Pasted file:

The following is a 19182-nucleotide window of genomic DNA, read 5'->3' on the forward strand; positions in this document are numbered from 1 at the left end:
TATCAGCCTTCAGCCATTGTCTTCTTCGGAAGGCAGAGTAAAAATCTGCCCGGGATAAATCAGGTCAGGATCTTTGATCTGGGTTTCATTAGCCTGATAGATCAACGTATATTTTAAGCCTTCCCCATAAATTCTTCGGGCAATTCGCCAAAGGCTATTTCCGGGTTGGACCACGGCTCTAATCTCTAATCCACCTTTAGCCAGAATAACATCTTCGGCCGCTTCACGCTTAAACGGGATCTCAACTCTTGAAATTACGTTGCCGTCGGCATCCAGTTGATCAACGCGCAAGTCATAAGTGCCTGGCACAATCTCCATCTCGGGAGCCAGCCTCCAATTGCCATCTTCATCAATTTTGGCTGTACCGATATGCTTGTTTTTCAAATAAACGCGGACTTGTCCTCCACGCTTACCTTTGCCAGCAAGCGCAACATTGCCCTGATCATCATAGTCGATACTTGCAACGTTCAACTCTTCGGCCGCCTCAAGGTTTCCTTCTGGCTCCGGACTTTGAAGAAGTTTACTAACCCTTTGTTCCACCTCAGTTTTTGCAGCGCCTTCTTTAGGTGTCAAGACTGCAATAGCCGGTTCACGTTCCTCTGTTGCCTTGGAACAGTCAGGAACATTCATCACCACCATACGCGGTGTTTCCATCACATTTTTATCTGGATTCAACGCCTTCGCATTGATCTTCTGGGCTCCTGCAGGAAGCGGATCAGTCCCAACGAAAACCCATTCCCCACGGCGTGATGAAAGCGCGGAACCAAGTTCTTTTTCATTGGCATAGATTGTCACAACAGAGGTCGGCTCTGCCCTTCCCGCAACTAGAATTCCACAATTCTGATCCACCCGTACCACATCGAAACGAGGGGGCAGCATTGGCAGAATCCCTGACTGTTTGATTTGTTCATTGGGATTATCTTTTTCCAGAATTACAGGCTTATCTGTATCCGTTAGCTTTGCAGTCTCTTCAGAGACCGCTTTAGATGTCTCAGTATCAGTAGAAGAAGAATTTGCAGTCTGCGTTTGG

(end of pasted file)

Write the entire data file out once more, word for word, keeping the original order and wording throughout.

The following is a 19182-nucleotide window of genomic DNA, read 5'->3' on the forward strand; positions in this document are numbered from 1 at the left end:
TATCAGCCTTCAGCCATTGTCTTCTTCGGAAGGCAGAGTAAAAATCTGCCCGGGATAAATCAGGTCAGGATCTTTGATCTGGGTTTCATTAGCCTGATAGATCAACGTATATTTTAAGCCTTCCCCATAAATTCTTCGGGCAATTCGCCAAAGGCTATTTCCGGGTTGGACCACGGCTCTAATCTCTAATCCACCTTTAGCCAGAATAACATCTTCGGCCGCTTCACGCTTAAACGGGATCTCAACTCTTGAAATTACGTTGCCGTCGGCATCCAGTTGATCAACGCGCAAGTCATAAGTGCCTGGCACAATCTCCATCTCGGGAGCCAGCCTCCAATTGCCATCTTCATCAATTTTGGCTGTACCGATATGCTTGTTTTTCAAATAAACGCGGACTTGTCCTCCACGCTTACCTTTGCCAGCAAGCGCAACATTGCCCTGATCATCATAGTCGATACTTGCAACGTTCAACTCTTCGGCCGCCTCAAGGTTTCCTTCTGGCTCCGGACTTTGAAGAAGTTTACTAACCCTTTGTTCCACCTCAGTTTTTGCAGCGCCTTCTTTAGGTGTCAAGACTGCAATAGCCGGTTCACGTTCCTCTGTTGCCTTGGAACAGTCAGGAACATTCATCACCACCATACGCGGTGTTTCCATCACATTTTTATCTGGATTCAACGCCTTCGCATTGATCTTCTGGGCTCCTGCAGGAAGCGGATCAGTCCCAACGAAAACCCATTCCCCACGGCGTGATGAAAGCGCGGAACCAAGTTCTTTTTCATTGGCATAGATTGTCACAACAGAGGTCGGCTCTGCCCTTCCCGCAACTAGAATTCCACAATTCTGATCCACCCGTACCACATCGAAACGAGGGGGCAGCATTGGCAGAATCCCTGACTGTTTGATTTGTTCATTGGGATTATCTTTTTCCAGAATTACAGGCTTATCTGTATCCGTTAGCTTTGCAGTCTCTTCAGAGACCGCTTTAGATGTCTCAGTATCAGTAGAAGAAGAATTTGCAGTCTGCGTTTGG